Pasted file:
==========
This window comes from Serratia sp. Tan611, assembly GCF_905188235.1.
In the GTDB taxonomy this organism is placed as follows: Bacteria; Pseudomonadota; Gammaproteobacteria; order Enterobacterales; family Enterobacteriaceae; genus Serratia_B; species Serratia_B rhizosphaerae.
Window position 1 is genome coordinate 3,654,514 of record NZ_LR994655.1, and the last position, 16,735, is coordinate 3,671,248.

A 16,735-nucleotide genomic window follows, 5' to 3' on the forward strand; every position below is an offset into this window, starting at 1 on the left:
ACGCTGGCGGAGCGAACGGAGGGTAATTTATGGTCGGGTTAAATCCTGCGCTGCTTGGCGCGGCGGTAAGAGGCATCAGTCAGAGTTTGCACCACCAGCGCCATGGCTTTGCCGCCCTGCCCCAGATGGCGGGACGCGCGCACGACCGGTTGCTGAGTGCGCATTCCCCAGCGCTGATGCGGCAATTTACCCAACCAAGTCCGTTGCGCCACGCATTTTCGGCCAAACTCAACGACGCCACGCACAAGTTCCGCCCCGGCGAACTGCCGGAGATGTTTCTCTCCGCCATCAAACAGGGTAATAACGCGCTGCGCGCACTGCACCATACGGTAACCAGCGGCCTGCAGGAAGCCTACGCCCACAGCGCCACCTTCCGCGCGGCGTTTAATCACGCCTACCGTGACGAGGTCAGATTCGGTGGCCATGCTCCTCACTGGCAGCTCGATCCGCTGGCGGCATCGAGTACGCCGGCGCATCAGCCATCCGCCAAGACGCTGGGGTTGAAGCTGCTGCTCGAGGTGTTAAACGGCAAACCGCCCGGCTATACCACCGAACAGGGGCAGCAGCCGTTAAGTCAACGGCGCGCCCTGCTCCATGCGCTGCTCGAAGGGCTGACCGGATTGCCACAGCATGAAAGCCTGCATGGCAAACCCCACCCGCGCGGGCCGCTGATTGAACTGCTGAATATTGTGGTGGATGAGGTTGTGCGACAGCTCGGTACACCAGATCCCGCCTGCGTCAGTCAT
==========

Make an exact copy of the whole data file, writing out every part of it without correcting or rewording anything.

This window comes from Serratia sp. Tan611, assembly GCF_905188235.1.
In the GTDB taxonomy this organism is placed as follows: Bacteria; Pseudomonadota; Gammaproteobacteria; order Enterobacterales; family Enterobacteriaceae; genus Serratia_B; species Serratia_B rhizosphaerae.
Window position 1 is genome coordinate 3,654,514 of record NZ_LR994655.1, and the last position, 16,735, is coordinate 3,671,248.

A 16,735-nucleotide genomic window follows, 5' to 3' on the forward strand; every position below is an offset into this window, starting at 1 on the left:
ACGCTGGCGGAGCGAACGGAGGGTAATTTATGGTCGGGTTAAATCCTGCGCTGCTTGGCGCGGCGGTAAGAGGCATCAGTCAGAGTTTGCACCACCAGCGCCATGGCTTTGCCGCCCTGCCCCAGATGGCGGGACGCGCGCACGACCGGTTGCTGAGTGCGCATTCCCCAGCGCTGATGCGGCAATTTACCCAACCAAGTCCGTTGCGCCACGCATTTTCGGCCAAACTCAACGACGCCACGCACAAGTTCCGCCCCGGCGAACTGCCGGAGATGTTTCTCTCCGCCATCAAACAGGGTAATAACGCGCTGCGCGCACTGCACCATACGGTAACCAGCGGCCTGCAGGAAGCCTACGCCCACAGCGCCACCTTCCGCGCGGCGTTTAATCACGCCTACCGTGACGAGGTCAGATTCGGTGGCCATGCTCCTCACTGGCAGCTCGATCCGCTGGCGGCATCGAGTACGCCGGCGCATCAGCCATCCGCCAAGACGCTGGGGTTGAAGCTGCTGCTCGAGGTGTTAAACGGCAAACCGCCCGGCTATACCACCGAACAGGGGCAGCAGCCGTTAAGTCAACGGCGCGCCCTGCTCCATGCGCTGCTCGAAGGGCTGACCGGATTGCCACAGCATGAAAGCCTGCATGGCAAACCCCACCCGCGCGGGCCGCTGATTGAACTGCTGAATATTGTGGTGGATGAGGTTGTGCGACAGCTCGGTACACCAGATCCCGCCTGCGTCAGTCAT